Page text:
Recently, I was in a situation in which I really needed two separate copies of my Git repository. I was about to make a full clone of the repository, but I decided to see if Git had a better solution. And in fact, Git introduced the worktree feature not too long ago (as of version 2.5, released July 2015).
A worktree gives you an extra working copy of your repository, and it’s almost as easy as creating a new branch. All you need to do is set up a new worktree like this:
git worktree add ../new-worktree-dir some-existing-branch
This will set up the directory
../new-worktree-dir as though it were a clone of your repository. You can create this directory anywhere on the same filesystem, but it should be somewhere outside of your main repository directory! You can then proceed to use the worktree directory as usual, checking out branches, pushing upstream, etc.
So why would you want one (or more) worktrees? Here a few good reasons:
Run Tests While Working on Another Branch
In a large project with very good test coverage, some test suites can take a long time to run—far beyond a convenient amount of time to sit and wait for them to finish. In these cases, it can be helpful to run multiple test suites in parallel. Many IDEs allow opening multiple projects at once, but each must be in its own directory. You could
git clone two entirely separate repositories, but worktrees are better:
- Worktrees are implemented using hard links, so they are lightweight and fast (whereas separate
git clones copy down the full repository).
- You can share changes between worktrees (as long as they’re committed to at least the local repository). With full clones, you would have to push one repo to the remote and then pull it on the other.
- If you accidentally commit some changes to the wrong clone, you’ll have to port them over by hand (if they’re simple) or by using
patch. With worktrees, you can just
git resetto fix the mistake.
I frequently keep an extra worktree around just for running tests. One limitation of worktrees is that you can’t have the same branch checked out in multiple places. I get around this by creating local temporary branches, like so:
git co -b TEMP/original-branch-name feature/original-branch-name
I use the TEMP prefix to emphasize that the branch is temporary (my shell prompt includes the name of the current branch, so this practically yells it at me). When changes are committed on the original branch, a quick
git merge feature/original-branch-name will catch up with the temporary branch.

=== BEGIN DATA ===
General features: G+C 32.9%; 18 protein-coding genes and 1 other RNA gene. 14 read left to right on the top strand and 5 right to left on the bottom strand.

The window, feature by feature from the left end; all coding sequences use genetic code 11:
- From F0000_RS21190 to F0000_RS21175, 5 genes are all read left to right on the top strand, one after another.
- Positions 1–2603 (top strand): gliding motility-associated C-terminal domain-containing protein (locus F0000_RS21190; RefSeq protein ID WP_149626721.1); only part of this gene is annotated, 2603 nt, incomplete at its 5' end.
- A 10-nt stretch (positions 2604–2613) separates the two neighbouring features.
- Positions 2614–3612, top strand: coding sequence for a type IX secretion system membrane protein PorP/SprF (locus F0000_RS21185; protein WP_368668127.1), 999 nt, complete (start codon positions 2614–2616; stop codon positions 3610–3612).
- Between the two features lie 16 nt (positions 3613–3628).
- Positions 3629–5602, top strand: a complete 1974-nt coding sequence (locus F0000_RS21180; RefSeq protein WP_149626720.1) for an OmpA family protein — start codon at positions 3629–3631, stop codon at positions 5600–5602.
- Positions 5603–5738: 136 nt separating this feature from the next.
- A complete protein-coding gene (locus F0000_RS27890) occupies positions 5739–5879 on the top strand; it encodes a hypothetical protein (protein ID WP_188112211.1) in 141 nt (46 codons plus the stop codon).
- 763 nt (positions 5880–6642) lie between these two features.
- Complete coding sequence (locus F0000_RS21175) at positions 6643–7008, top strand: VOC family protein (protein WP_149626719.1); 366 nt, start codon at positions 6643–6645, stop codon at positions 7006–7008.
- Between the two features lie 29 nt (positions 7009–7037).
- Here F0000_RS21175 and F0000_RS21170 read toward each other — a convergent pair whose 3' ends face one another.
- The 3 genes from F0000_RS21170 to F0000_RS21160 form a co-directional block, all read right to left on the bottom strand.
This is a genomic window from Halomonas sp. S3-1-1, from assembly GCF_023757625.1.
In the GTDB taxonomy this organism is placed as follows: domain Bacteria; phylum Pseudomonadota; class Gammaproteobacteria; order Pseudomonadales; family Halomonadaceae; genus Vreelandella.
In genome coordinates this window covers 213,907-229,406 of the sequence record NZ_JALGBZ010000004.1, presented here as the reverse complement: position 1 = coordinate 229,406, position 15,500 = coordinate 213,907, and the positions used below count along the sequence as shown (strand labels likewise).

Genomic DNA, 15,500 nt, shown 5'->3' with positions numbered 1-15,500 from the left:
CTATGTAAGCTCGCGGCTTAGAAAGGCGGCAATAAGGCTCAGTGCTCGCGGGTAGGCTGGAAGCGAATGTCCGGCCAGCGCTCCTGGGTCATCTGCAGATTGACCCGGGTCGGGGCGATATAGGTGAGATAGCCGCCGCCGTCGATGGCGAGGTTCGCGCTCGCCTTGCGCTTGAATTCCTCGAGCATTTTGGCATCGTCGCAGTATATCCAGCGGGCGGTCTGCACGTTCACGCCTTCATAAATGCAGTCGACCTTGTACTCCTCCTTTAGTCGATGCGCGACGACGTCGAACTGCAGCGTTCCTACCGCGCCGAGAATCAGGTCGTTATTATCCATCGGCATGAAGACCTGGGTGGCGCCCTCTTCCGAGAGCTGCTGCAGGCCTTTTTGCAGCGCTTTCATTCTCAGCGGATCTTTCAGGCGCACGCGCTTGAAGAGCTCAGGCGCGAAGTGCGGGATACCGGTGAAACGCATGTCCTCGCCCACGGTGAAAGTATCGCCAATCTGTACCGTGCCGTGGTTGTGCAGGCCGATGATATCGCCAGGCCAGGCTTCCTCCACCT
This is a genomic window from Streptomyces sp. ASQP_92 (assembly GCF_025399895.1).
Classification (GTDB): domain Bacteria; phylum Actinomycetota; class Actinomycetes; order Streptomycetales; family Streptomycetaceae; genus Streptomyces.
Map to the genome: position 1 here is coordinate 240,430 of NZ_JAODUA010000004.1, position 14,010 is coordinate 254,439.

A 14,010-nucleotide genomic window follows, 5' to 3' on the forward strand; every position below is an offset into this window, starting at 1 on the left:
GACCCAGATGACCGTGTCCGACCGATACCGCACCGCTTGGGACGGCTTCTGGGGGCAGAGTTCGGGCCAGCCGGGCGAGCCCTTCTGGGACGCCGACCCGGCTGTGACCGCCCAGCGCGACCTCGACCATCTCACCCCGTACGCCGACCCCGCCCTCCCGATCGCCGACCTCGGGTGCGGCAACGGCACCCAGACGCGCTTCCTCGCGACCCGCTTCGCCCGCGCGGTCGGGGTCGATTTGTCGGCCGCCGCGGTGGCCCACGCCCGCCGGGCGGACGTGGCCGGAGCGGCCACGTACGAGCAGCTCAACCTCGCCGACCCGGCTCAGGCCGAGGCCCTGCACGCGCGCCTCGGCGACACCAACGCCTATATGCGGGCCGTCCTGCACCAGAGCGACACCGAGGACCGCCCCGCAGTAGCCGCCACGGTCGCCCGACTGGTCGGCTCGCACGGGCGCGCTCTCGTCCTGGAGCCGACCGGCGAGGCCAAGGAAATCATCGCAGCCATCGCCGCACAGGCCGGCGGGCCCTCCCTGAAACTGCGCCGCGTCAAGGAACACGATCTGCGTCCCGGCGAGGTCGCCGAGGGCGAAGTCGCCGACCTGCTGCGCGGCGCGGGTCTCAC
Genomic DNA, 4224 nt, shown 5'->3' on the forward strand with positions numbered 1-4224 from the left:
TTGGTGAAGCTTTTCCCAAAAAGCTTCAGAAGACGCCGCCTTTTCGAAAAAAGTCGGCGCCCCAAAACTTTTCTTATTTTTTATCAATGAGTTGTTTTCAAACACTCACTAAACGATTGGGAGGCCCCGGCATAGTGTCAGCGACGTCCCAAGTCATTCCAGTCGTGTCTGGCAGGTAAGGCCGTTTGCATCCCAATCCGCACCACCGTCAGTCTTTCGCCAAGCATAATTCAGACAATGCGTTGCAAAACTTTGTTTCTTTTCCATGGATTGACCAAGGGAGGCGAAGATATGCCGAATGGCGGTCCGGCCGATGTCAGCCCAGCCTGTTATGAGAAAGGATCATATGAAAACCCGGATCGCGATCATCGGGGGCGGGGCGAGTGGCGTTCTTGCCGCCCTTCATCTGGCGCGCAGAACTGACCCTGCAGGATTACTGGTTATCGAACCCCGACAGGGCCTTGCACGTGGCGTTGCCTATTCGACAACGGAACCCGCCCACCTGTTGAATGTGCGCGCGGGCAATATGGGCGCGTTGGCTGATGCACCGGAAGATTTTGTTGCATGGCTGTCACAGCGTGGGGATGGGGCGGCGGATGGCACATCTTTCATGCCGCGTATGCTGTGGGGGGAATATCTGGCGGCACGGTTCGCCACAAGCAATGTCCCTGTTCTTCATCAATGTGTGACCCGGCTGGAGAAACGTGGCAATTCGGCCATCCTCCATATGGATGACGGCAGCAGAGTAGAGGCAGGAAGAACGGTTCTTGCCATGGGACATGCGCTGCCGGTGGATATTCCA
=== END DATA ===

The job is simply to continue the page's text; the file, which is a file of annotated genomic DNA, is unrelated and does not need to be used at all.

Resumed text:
Compare Multiple Versions
Sometimes, you need to compare two versions of a project, but a simple
diff just doesn’t cut it. What you really need is to see both versions simultaneously so you can compare things side-by-side or even run both versions at the same time. Or perhaps you are in the middle of a complicated change, and it’s hard to tell what you just broke. You can easily check out a previously tagged version or any arbitrary commit in a worktree.
Work on a Different Branch without Disturbing Your Current Working Copy
Maybe you need to work on a different branch, but your current working directory is in such disarray that even
git stash can’t help. Switching branches may also have undesired side effects depending on your project (for example, causing an IDE to re-index).
Quickly Verify That the Project Works with a Clean Checkout
Everybody has probably had the experience of a build failure because a co-worker forgot to include some files with a commit. It could be that they forgot to add the files to Git, or perhaps some
.gitgnore rules were too broad. If the build works for them but not for you, then you may be missing some files. One way to find out is to test it against a working copy that you know to be clean. Since worktrees give you a clean checkout, they can be used to verify that all of the files that need to be included have been added to Git. (This will only work reliably if you start by creating a new worktree.)
Can’t work on the same branch simultaneously
This may seem like a limitation, but it’s really not a big deal. I do most of my work in the main repository directory and have one worktree directory for any/all of the reasons listed above. It’s easy enough to create a temporary branch to mirror an existing one.
Doesn’t work with submodules
Repositories that utilize submodules currently cannot take advantage of worktrees.
When you’re all finished with a worktree, you can just delete its directory and then run
git worktree prune from the main repository directory. But once you start using worktrees, you won’t need to think about how to get rid of them!